Voluntary testing and counselling for HIV. “Are adults in rural communities ready to test?” A descriptive survey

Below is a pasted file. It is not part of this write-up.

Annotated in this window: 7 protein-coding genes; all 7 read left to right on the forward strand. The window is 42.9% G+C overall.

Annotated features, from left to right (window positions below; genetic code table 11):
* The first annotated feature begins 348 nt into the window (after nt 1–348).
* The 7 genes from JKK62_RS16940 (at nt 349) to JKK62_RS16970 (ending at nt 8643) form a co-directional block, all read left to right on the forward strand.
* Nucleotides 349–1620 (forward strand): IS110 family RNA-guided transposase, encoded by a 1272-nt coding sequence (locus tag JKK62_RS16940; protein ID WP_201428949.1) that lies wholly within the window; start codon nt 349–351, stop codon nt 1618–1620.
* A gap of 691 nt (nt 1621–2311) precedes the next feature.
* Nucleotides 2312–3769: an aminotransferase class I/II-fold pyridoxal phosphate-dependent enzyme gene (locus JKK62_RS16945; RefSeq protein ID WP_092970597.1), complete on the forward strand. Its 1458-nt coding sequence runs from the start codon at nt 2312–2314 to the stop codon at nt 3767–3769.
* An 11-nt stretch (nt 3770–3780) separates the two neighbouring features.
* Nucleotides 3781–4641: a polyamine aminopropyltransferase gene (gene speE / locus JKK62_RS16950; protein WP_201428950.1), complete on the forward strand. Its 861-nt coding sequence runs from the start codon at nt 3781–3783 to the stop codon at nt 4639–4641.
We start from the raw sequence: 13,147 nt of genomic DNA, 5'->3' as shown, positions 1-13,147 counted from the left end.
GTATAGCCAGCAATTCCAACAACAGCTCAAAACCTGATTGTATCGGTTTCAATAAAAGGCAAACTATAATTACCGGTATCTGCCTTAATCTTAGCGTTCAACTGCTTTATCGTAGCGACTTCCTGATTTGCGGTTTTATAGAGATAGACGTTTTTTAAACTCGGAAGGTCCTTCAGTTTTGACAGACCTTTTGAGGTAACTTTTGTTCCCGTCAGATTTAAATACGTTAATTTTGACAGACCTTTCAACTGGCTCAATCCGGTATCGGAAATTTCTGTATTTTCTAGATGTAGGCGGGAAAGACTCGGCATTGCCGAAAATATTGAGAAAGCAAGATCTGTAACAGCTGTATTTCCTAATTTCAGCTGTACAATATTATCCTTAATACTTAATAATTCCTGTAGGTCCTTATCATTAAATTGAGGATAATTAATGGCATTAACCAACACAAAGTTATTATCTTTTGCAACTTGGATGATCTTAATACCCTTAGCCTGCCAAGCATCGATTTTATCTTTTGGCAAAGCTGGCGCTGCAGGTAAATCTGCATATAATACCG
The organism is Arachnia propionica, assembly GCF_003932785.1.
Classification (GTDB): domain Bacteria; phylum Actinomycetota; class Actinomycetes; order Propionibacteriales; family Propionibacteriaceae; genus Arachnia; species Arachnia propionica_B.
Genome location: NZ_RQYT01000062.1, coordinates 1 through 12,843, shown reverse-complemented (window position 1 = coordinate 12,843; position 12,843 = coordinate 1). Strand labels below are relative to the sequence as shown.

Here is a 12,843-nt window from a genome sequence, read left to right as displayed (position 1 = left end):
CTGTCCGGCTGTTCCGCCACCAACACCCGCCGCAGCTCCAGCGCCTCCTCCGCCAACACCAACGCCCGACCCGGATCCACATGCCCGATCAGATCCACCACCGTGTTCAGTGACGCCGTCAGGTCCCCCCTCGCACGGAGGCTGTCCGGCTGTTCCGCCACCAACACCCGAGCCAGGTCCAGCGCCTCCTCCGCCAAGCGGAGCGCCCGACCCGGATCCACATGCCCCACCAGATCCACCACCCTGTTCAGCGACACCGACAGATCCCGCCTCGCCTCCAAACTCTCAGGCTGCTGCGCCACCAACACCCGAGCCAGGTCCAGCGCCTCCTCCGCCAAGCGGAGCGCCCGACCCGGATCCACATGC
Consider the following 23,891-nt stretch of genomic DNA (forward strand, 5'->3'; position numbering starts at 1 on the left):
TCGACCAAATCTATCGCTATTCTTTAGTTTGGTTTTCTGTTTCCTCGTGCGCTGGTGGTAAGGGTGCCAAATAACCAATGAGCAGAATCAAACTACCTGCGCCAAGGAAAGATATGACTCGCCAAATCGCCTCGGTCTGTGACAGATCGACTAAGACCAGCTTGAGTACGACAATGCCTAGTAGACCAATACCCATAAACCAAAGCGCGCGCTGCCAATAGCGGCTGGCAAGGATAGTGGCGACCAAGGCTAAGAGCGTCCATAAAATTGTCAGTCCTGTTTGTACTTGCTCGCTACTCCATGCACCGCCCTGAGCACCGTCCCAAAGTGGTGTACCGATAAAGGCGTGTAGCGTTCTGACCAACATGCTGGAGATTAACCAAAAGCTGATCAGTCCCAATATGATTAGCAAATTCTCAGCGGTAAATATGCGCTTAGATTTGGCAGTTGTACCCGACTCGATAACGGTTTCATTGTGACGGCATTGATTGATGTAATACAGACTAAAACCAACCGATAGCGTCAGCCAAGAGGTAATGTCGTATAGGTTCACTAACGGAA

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Design: Cross sectional descriptive study. Setting: Mashonaland West Province, Zimbabwe. Subjects: Purposive convenience sample; 204 adults, 102 females, aged 18 to 50. Main Outcome Measures: Stage of preparedness to test for HIV, perceptions of susceptibility, response to peer group opinion, negative and positive expectations about testing. Results: None of the 204 participants had knowingly been tested for HIV prior to the study; 55.8% had heard about Voluntary Counselling and Testing (VCT) and 21.0% had thought about testing. Of these, 15 (34.8%) had already talked to somebody about testing. When compared with married respondents, significantly more singles expressed preparedness to test for HIV in the next six months (p=0.040). Only 14.2% of respondents expressed willingness to pay for a test. Females worried more than males about “getting HIV in the future” (p=0.019). Singles were more likely to worry about their partners’ current HIV status than married and once married respondents (p<0.001). When compared with women, men showed more likelihood of responding to pressure from friends to test for HIV (p=0.039). Strongly articulated fears about testing included being seen by friends at a VCT centre, stigmatisation, violence and stress. Significantly more women than men were fearful that an HIV test would be painful (p=0.006). Similarly, women were more fearful than men about taking an HIV test (p=0.007), the possibility of waiting for the result (p=0.022) and returning for results (p=0.020). Anticipated positive outcomes of testing included getting assistance in the early stage of the disease. Conclusion: Knowledge of HIV status acquired voluntarily in a psychologically and socially supportive environment will be a significant motivator for individuals and their partners to initiate and maintain safer sexual behaviour. Our study showed some preparedness among adults from two rural communities to test for HIV. While current strategies to promote VCT in urban areas reflect sensitivity to many of the fears of adults expressed in this study, the initiative must be expanded to embrace rural communities. There is a need to build on positive perceptions about testing and embrace a strategy that disables fear, particularly among women. The initiative must go beyond the individual as the primary target and be promoted within the broader context of the community with the assistance of credible opinion leaders. It should also link closely with other services that offer primary prevention, pilot treatment and support activities.